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Book Club Sun Aug 08 2010

Resources and Discussion Questions for Loving Frank

This month we have been reading Loving Frank by Nancy Horan. Our August meeting is Monday, August 9. I realize this is last minute, but here are some additional resources about Frank Lloyd Wright and the novel, and some discussion questions we will use at the meeting. Hope to see some of you there.

Resources

Loving Frank
The official website for the novel. Includes trivia about the Frank Lloyd Wright, photo galleries, interviews with author Nancy Horan and more.

"When Frank Lloyd Wright Scandalized Chicago"
Review of the novel from the NY Times.

Frank Lloyd Wright Foundation
This nonprofit organization was established by the architect and currently maintains both Taliesin and Taliesin West, the Frank Lloyd Wright Archives and much more.

Discussion Questions
These questions are taken from the publisher's reading guide which you can download from the Random House website here.

Do you think that Mamah is right to leave her husband and children in order to pursue her personal growth and the relationship with Frank Lloyd Wright? Is she being selfish to put her own happiness and fulfillment first?

Why do you think the author, Nancy Horan, gave her novel the title Loving Frank? Does this title work against the feminist message of the novel? Is there a feminist message?

Do you think that a woman today who made the choices that Mamah makes would receive a more sympathetic or understanding hearing from the media and the general public?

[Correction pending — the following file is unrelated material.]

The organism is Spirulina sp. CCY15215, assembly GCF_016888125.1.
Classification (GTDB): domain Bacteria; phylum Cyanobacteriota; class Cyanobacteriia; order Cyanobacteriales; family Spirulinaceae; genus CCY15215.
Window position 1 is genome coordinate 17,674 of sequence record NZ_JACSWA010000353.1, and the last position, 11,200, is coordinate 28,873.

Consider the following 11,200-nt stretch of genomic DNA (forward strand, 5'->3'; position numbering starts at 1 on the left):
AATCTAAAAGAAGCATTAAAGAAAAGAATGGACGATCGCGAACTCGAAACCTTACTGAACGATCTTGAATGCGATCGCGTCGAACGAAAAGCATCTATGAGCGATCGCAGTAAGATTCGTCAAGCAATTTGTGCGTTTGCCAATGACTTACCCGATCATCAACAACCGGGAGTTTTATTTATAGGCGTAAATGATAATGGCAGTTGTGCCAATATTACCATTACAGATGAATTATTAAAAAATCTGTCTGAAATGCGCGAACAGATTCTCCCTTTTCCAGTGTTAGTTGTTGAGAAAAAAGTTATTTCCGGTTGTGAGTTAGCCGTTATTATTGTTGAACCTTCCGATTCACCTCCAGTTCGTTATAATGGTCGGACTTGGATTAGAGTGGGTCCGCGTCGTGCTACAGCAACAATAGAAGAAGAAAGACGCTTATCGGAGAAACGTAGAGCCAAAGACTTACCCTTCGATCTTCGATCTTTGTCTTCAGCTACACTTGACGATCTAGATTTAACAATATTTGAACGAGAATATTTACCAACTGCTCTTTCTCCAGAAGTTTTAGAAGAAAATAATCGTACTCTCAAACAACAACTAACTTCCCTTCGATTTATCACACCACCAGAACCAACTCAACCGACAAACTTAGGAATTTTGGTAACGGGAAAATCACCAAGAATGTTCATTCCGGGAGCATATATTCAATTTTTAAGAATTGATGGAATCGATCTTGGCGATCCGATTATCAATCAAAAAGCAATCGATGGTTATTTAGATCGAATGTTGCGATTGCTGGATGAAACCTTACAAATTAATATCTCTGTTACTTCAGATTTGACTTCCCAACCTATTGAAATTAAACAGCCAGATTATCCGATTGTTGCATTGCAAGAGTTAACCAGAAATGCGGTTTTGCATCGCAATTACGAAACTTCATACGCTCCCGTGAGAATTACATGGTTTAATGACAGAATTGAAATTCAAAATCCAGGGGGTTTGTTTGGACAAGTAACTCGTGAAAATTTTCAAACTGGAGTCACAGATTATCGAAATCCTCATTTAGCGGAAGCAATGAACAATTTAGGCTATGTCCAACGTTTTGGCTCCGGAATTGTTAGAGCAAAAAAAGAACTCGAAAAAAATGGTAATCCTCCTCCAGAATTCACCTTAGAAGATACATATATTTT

If Mamah were alive today, would she be satisfied with the progress women have achieved or would she believe there was still a long way to go?

Is Mamah's story relevant to the women of today?

Is Frank Lloyd Wright an admirable figure in this novel? Would it change your opinion of him to know that he married twice more in his life?

What about Edwin Cheney, Mamah's husband? Did he behave as you might have expected after learning of the affair between his wife and Wright?

In analyzing the failure of the women's movement to make more progress, Mamah says, "Yet women are part of the problem. We plan dinner parties and make flowers out of crepe paper. Too many of us make small lives for ourselves." Was this a valid criticism at the time, and is it one today?

Why is Mamah's friendship with Else Lasker Schuler important in the book?

Ellen Key, the Swedish feminist whose work so profoundly influences Mamah, states at one point, "The very legitimate right of a free love can never be acceptable if it is enjoyed at the expense of maternal love." Do you agree?

Another of Ellen Key's beliefs was that motherhood should be recompensed by the state. Do you think an idea like this could ever catch on in America? Why or why not?

Is there anything that Frank and Mamah could have done differently after their return to America that would have ameliorated the harsh welcome they received from the press? Have things changed very much in that regard today?

 
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